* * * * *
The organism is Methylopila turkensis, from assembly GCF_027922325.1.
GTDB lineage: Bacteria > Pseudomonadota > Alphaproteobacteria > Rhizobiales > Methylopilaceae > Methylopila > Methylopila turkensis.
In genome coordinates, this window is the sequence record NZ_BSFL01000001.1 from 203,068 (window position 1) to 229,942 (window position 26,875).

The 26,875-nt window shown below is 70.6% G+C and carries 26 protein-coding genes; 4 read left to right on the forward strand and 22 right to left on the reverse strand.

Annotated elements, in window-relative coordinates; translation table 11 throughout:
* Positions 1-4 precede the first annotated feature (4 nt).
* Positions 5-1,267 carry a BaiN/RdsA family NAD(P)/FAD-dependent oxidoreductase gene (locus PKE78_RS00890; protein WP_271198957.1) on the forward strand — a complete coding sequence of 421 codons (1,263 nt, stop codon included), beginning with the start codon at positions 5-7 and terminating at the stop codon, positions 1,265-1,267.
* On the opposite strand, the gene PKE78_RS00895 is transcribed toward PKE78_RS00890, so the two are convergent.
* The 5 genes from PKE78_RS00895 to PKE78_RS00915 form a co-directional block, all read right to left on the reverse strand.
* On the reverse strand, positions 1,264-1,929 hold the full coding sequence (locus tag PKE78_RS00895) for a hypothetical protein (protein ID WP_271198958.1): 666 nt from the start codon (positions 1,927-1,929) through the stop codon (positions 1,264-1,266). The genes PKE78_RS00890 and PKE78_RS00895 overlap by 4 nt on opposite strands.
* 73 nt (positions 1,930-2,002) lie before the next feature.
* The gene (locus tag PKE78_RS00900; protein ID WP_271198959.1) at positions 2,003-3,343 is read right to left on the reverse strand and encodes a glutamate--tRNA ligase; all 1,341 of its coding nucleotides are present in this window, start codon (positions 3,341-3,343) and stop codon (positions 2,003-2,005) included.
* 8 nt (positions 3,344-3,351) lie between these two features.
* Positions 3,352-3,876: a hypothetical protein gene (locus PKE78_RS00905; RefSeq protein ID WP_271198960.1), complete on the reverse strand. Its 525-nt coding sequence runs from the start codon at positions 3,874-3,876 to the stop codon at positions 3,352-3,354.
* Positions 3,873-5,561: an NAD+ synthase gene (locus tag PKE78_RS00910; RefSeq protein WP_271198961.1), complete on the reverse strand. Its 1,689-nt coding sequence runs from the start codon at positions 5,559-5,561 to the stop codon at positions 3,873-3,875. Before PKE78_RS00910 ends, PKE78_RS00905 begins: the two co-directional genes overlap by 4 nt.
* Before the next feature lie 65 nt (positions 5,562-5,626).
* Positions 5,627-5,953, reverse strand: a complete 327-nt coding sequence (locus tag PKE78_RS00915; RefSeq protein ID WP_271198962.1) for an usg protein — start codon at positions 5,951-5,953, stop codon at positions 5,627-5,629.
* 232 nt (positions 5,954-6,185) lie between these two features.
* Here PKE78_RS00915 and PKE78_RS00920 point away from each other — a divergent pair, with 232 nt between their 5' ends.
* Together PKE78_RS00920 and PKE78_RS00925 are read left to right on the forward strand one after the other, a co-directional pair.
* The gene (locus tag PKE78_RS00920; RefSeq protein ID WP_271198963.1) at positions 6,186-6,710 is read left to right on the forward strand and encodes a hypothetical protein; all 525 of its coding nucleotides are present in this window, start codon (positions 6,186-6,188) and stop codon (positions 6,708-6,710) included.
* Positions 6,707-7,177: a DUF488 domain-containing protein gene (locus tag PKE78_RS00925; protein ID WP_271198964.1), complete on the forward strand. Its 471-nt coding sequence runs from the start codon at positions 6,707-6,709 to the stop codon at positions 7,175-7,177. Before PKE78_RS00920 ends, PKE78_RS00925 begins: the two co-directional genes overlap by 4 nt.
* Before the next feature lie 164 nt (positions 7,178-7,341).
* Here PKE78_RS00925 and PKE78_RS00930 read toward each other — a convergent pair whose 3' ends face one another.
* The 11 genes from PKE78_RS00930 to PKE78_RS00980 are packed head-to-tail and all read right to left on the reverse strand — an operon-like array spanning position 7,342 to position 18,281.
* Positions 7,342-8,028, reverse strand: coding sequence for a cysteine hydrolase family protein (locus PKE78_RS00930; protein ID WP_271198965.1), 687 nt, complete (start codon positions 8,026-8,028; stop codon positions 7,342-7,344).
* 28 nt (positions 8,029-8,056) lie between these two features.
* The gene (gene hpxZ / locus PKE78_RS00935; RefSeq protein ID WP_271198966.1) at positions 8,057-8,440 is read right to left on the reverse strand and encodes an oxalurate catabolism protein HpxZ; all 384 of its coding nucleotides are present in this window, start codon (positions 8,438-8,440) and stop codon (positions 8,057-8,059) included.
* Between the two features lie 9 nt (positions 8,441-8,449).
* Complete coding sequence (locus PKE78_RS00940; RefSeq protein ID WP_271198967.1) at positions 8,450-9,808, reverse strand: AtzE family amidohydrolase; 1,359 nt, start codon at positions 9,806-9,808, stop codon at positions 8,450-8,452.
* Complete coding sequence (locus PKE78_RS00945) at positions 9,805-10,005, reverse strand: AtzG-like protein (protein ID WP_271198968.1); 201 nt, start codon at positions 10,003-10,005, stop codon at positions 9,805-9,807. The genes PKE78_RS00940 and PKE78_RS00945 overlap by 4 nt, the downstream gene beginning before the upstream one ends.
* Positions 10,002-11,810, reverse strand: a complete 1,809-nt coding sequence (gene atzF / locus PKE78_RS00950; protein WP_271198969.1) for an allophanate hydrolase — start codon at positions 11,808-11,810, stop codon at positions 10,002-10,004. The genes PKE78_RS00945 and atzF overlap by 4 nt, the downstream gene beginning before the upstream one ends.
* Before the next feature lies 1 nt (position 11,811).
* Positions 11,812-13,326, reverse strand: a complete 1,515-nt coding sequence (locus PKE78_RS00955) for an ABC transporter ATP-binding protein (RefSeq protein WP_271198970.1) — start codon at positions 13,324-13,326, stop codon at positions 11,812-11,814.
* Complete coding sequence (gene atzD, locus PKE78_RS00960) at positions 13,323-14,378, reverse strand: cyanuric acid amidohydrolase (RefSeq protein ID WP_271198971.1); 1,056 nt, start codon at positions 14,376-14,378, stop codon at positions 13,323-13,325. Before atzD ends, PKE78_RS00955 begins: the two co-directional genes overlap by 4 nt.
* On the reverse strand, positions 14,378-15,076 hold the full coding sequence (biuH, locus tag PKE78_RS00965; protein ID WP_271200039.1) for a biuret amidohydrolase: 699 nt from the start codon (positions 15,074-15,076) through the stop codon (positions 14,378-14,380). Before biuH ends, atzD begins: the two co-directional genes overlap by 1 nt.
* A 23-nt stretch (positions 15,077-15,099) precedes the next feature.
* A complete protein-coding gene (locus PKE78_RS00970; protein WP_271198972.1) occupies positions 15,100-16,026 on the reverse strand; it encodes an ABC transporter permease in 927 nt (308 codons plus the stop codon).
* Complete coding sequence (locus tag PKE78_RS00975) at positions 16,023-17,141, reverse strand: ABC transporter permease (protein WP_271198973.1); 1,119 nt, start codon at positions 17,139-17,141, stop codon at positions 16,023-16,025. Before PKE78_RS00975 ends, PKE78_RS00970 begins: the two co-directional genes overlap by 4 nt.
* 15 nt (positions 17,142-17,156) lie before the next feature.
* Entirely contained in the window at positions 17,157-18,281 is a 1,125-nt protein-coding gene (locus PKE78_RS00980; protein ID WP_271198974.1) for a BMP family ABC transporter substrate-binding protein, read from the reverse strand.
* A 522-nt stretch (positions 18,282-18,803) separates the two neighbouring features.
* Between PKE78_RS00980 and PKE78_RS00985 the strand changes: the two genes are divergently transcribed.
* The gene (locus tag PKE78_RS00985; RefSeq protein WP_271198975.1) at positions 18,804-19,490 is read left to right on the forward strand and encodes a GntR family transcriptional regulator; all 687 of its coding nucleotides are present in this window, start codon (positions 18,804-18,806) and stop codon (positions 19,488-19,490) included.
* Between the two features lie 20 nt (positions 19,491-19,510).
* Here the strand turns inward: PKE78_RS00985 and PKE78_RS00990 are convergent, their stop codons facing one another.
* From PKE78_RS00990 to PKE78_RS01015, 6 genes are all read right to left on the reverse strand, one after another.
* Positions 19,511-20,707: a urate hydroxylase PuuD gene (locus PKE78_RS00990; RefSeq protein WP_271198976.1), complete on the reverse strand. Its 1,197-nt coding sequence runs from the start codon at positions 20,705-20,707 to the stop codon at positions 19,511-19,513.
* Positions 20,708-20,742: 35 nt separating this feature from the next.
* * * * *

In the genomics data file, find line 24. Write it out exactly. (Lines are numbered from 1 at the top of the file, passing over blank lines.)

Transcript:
* Here PKE78_RS00925 and PKE78_RS00930 read toward each other — a convergent pair whose 3' ends face one another.